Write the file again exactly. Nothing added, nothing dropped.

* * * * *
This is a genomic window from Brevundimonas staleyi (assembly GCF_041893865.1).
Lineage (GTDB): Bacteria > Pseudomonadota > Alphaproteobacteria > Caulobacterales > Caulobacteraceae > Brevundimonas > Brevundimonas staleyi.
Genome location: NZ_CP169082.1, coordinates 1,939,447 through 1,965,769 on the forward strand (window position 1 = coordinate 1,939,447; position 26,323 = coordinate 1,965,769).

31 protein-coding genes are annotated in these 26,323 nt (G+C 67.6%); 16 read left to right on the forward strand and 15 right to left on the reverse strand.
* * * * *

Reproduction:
This is a genomic window from Brevundimonas staleyi (assembly GCF_041893865.1).
Lineage (GTDB): Bacteria > Pseudomonadota > Alphaproteobacteria > Caulobacterales > Caulobacteraceae > Brevundimonas > Brevundimonas staleyi.
Genome location: NZ_CP169082.1, coordinates 1,939,447 through 1,965,769 on the forward strand (window position 1 = coordinate 1,939,447; position 26,323 = coordinate 1,965,769).

31 protein-coding genes are annotated in these 26,323 nt (G+C 67.6%); 16 read left to right on the forward strand and 15 right to left on the reverse strand.